I can’t look at trees now. If I do, I just see them swarming with gnomes. Maybe there’s a good reason we’ve trained our minds to ignore what’s really there. When you see what’s really there, you just feel powerless. I suppose you could go out with an air rifle and take pot shots at the little buggers, but that isn’t really a nice thing to do. Probably best to just let them get on with their jobs. They are, after all, just part of the natural order of things, like the daemons who perch on the shoulders of politicians, whispering iniquities into their ears, shaping our destinies, blighting our lives. Can’t do much about them. It’s a bit difficult getting anywhere near a politician whether you’re carrying a weapon or not. Heavily armed, bad tempered security types tend to take a dim view of it. You probably can’t kill their daemons anyway. Not without silver bullets made from crucifixes and blessed by the Pope, and for all I know he’s got his own ‘spiritual advisor’. Who knows how efficacious a blessing from him would be… You could try to take out the politician, but you've still got the problem of the security people to contend with. Anyway, kill one politician and another just takes his place. They’ve all got them, you know. They’ve all got daemons. You never see one with an angel.
    Last edited by Hawkman; 09-12-2014 at 06:27 PM.

  2. #2
    Registered User Steven Hunley's Avatar
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    Love the conversational style of this piece, and the subject matter too. Just wonderful.

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    Hi Steven, thanks for reading. Glad you enjoyed it.

    Live and be well - H

  4. #4
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    I like the humor this little piece as well.

    I agree with the point about clichés. These time-worn expressions are like shortcuts to be used in everyday conversaitions, in order to get the point quickly or to offer cordial greetings or condolences and then go on one's way.

    About language in general: I believe I align myself with those who maintain that there can be no real "thought" without language, that you can't really express an idea without words to describe it. But some folks scream their heads off (another cliché) whenever I voice that opinion.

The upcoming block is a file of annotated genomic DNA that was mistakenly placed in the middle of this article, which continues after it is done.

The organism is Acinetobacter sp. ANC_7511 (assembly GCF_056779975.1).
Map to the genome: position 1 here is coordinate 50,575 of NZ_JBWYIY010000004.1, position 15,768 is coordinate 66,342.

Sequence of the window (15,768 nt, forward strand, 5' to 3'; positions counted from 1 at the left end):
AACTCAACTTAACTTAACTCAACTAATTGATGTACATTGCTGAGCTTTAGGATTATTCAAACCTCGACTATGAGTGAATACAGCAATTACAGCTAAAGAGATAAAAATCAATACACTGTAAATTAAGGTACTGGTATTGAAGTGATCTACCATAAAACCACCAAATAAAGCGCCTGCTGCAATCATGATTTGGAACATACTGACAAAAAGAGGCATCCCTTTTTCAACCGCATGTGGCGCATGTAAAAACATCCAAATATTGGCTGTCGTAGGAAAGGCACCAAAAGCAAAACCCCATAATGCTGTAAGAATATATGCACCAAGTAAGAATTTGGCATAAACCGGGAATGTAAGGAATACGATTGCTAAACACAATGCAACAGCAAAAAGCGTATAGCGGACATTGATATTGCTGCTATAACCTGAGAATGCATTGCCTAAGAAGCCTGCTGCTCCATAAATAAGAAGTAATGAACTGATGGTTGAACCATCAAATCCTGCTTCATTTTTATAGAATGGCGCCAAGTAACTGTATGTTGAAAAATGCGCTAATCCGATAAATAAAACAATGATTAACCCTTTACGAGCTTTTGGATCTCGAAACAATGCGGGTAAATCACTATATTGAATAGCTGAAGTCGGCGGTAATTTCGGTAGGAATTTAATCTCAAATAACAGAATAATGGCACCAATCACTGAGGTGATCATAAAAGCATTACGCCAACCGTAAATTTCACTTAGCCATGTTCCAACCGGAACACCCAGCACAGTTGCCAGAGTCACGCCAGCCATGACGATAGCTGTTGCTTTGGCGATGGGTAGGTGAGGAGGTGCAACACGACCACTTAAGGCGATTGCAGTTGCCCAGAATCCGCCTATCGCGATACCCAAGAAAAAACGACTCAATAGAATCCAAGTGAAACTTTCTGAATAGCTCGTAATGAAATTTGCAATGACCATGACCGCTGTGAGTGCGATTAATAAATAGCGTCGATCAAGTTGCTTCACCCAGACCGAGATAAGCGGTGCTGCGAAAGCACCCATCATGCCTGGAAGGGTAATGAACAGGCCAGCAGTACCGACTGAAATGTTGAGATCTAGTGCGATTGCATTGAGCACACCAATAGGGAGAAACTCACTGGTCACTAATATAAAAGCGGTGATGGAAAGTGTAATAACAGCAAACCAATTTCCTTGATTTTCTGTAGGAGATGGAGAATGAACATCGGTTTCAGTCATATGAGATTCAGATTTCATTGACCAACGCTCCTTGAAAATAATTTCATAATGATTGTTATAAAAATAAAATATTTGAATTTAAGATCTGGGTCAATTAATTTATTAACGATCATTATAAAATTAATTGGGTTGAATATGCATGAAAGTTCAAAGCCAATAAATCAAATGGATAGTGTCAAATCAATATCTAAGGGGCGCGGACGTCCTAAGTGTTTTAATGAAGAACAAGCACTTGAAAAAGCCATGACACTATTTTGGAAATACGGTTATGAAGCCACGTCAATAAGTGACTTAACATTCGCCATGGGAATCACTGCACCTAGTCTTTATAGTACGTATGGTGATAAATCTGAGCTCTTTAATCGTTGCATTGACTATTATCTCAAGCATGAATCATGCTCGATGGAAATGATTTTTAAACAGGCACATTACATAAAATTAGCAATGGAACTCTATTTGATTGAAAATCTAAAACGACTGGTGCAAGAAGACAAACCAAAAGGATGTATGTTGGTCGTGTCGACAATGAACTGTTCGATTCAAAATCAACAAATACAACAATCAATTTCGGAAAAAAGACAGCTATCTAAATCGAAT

About the elf sighting: as you know by our many communiques, your old auntie has seen many creatures (mainly from the natural world) in places where they aren't supposed to be. A mountain lion, for instance, and a badger hundreds of miles away from their respective known habitats. Rabbits engaging in some kind of mystical activity in the moonlight--that was the weirdest thing I ever saw. That's the reason I try to be open-minded toward a person's claim that he has spotted something unusual.

    On the other hand, as you showed with your portraits of (generic) politicians, not all of the nuts are in the trees.

    Your pal (and maybe kindred spirit)
    Auntie

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    It's elemental, my Dear Auntie

    Yes, extraordinary, isn't it :- in order to achieve true communication it is necessary for two people to share a common level of ignorance. Should one have a better understanding of language than the other, then what the other thinks he's conveying means something completely different to the one! With dictionaries, they should follow the highlander's example. "There can be only one!"

    Live and be well - H
    Last edited by Hawkman; 09-14-2014 at 09:15 AM.

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    I agree with steven's comment. I thoroughly enjoyed this piece.

  7. #7
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    Cheers! Glad you enjoyed it

    Live and be well - H